Chemical elements
    Nitrogen Cycle
    Physical Properties
    Chemical Properties
      Physical Properties of Ammonia
      Chemical Properties of Ammonia
      Liquid Ammonia
      Aqueous Ammonia
      Ammonia in Solutions
      Detection and Estimation
      Ammonia Equilibrium
    Nitric Acid

Ammonia in Solutions

The solubilities of ammonia in the lower aliphatic alcohols are considerable, although lower than those in water. Thus methyl alcohol dissolves 40 per cent, of ammonia at 0° C. The solubilities (under corresponding conditions of temperature and ammonia pressure) diminish with increasing molecular weight of the alcohol; in ethyl alcohol the solubilities are:

Temperature, ° C020
Solubility in grams of NH3 per litre of alcohol130.575
Density of solution0.7820.791

These solubilities are increased on the addition of water. Comparative solubilities of ammonia in ethyl, isopropyl, and isobutyl alcohols have also been determined at t° =20°±0.4° C.

Ammonia pressure in mm. of mercury457456.6523.1
Solubility, as volumes of ammonia gas dissolved by one volume of alcohol70.956.659.1

The following results show a diminution in the heat of solution of ammonia as the molar weight of the alcohol increases:

Range of concentration as percentage of NH30.17 to 9.940.30 to 4.23
Heat of solution in calories per mol. of NH3813 to 1508703 to 1230

The ratio in which ammonia is distributed between water and toluene is 26 at 19.5° C., and decreases with increasing concentration.

The distribution ratio between water and chloroform was redetermined by Moore and Winmill, who found 24.25 at 25° C. over the range of concentrations given in the table. The ratio alters considerably at higher concentrations according to Bell and Field. They find 24 in dilute solution, rising to 10 in very concentrated solution. Since this ratio is scarcely affected by the presence of ammonium chloride, the variation cannot be accounted for by a variation in the ionic equilibrium. It must be referred to the effect of increasing concentration on the relative proportions of the dissolved and hydrated ammonia molecules.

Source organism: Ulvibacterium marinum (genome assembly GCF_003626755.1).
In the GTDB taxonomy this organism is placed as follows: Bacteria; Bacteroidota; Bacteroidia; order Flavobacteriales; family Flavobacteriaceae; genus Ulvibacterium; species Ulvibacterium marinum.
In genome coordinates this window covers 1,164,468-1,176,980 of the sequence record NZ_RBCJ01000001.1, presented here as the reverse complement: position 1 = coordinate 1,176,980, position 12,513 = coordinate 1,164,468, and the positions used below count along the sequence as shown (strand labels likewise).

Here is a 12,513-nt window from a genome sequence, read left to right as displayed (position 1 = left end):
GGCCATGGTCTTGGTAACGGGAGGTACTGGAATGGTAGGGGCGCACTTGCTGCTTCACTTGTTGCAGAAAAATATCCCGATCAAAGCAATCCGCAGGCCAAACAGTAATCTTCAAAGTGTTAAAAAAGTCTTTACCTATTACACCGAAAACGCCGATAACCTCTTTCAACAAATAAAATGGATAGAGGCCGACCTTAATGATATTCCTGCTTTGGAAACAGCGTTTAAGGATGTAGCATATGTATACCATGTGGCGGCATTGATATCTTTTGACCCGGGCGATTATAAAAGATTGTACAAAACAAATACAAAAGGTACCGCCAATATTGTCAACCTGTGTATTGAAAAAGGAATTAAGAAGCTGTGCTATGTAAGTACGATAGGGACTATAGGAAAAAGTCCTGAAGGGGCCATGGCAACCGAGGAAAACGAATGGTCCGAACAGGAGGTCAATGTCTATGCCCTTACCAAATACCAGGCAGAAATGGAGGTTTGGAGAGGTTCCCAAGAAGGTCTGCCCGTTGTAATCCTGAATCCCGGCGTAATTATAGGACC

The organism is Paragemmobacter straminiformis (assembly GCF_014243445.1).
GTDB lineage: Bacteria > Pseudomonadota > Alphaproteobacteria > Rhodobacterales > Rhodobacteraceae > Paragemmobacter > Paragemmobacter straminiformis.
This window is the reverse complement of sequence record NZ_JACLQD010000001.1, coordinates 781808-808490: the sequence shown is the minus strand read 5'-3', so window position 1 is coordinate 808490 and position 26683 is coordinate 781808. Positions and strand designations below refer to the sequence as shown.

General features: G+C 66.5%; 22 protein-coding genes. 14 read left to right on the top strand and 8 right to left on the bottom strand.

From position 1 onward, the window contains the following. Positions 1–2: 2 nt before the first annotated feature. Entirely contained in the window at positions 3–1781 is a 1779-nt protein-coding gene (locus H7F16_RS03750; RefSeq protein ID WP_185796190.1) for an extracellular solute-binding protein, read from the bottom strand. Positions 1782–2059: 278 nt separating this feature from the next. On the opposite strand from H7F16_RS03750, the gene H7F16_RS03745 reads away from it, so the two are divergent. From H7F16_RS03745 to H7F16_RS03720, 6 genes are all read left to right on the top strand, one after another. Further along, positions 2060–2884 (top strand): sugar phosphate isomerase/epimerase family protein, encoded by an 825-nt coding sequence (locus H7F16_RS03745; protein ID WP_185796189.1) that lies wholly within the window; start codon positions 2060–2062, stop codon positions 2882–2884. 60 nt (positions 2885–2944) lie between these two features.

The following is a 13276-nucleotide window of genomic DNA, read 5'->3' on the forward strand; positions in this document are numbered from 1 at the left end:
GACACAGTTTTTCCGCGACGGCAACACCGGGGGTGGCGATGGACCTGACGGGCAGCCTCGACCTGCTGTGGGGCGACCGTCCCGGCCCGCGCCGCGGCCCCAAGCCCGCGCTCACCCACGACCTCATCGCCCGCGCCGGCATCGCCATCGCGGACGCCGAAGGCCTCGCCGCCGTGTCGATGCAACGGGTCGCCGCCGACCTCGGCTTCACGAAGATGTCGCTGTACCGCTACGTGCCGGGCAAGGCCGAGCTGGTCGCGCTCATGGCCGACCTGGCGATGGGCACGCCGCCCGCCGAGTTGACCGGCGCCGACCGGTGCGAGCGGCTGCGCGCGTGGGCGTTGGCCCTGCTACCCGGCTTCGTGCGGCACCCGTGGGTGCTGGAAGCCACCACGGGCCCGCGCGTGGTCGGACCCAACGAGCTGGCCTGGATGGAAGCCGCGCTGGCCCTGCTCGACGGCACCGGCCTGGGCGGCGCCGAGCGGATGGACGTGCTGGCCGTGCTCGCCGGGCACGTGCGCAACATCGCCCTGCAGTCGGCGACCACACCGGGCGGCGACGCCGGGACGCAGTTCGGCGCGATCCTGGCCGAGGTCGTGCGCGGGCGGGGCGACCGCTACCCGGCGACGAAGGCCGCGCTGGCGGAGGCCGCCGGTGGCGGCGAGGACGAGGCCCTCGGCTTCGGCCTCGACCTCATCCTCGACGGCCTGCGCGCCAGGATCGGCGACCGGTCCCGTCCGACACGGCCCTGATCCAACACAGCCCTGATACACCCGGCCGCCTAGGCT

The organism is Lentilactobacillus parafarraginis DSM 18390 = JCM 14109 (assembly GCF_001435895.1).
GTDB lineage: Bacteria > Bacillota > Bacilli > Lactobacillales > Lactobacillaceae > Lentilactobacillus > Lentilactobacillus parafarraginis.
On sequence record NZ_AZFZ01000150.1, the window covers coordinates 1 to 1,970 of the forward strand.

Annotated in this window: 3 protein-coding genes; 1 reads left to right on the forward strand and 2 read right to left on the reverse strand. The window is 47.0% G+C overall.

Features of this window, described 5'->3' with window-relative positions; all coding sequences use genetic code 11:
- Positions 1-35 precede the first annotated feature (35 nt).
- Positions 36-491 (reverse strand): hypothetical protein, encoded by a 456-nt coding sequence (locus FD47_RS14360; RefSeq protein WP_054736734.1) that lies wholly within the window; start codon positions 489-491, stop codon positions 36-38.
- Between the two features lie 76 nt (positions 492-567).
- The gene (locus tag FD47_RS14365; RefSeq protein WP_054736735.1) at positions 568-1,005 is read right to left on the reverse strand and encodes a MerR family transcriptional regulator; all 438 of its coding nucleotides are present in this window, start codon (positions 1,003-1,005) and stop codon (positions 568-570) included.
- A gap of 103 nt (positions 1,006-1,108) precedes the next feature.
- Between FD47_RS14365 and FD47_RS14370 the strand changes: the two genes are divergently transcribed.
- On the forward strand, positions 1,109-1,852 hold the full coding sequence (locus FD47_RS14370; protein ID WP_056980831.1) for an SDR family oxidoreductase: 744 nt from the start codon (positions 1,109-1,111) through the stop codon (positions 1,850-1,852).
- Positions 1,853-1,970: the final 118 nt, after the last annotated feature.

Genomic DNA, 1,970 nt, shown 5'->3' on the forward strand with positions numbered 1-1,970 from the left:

Since it is probable that ammonia dissolves in organic solvents of the water immiscible type as simple molecules, the distribution ratio between such solvents and water should give information as to the concentrations of simple molecules present in aqueous solution. This principle has been extensively used, e.g. to determine the hydrolytic equilibria of ammonium salts.

Conductivity and Dissociation Constant

The weakly alkaline reactions of solutions which contain dissolved ammonia are due to a slight electrolytic dissociation into NH4 and OH' ions. The approximate degrees of dissociation derived from the conductivities in the usual manner are:

Normality of solution0.010.101.0
Percentage dissociation410.3

The maximum conductivity is attained at a normality of about 3, at which k×104=11 (at 18° C.) and 13 (at 25° C.), and then falls to 1.93 in a 16 times normal solution (at 18° C.) and to 4.3 in a 13 times normal solution (at 25° C.). In the tables, the values of the conductivities at 18° C. are due to Kohlrausch, those at 25° C. to Goldschmidt, with the exception of the first two at the lowest concentrations, which are due to Bredig.

Conductivities of aqueous ammonia solutions (at 18° C.).

C in mols. per litre0.0590.2340.4670.9332.3074.558.8716.01

(at 25° C.)

C0.00390.00780.01090.02190.05530.11070.31480.541 0.6660.817

The mobility of the ammonium ion, L0, at zero concentration has been determined as follows:

Temperature, ° C182532.35

The molar conductivities at zero concentration, λ0, that is, the sums of the ionic conductivities of the ammonium and hydroxyl ion at zero (the lowest limiting) concentration, are as follows:

Temperature, °C1825

Ammonia is a weak or "half" electrolyte, the ionisation of which obeys the dilution law. Putting in the values of a=λ/λ0 derived from the conductivities into the equations

a constant is obtained which is found to hold good for the more dilute solutions. It must be carefully noted that the "undissociated ammonia," 1 - α, includes all forms not present as ions. The constant "k" is therefore an apparent one. It has the greatest practical utility, as it is available for calculating the alkalinities of ammonia solutions, as well as the acidities and degrees of hydrolysis of ammonium salts. The value of the constant of basic dissociation into ammonium and hydroxyl ions, kB at about 18° C., is 1.7 to 1.8×10-5. From the determination of λ and λ0 at other temperatures the following values of the constant are obtained:

Temperature, ° C.0182532.3550

At higher temperatures the constant diminishes; thus 105k is 1.35 at 100° C. and 0.0093 at 306° C.

The apparent constant also holds good, not only for free ammonia and its salts, but also for partly neutralised solutions of ammonia, so that from it the acidities "h" (or alkalinities) of any given mixture can be calculated by means of the equation

(kW is the water constant=1×10-14 at 23° C.).

The acidities of solutions of ammonium salts may be calculated from the equation

when kB=1.8×10-5.

At C. (normality)

These acidities correspond well with the turning-point of methyl red, and consequently this is a good indicator for the accurate titration of ammonia.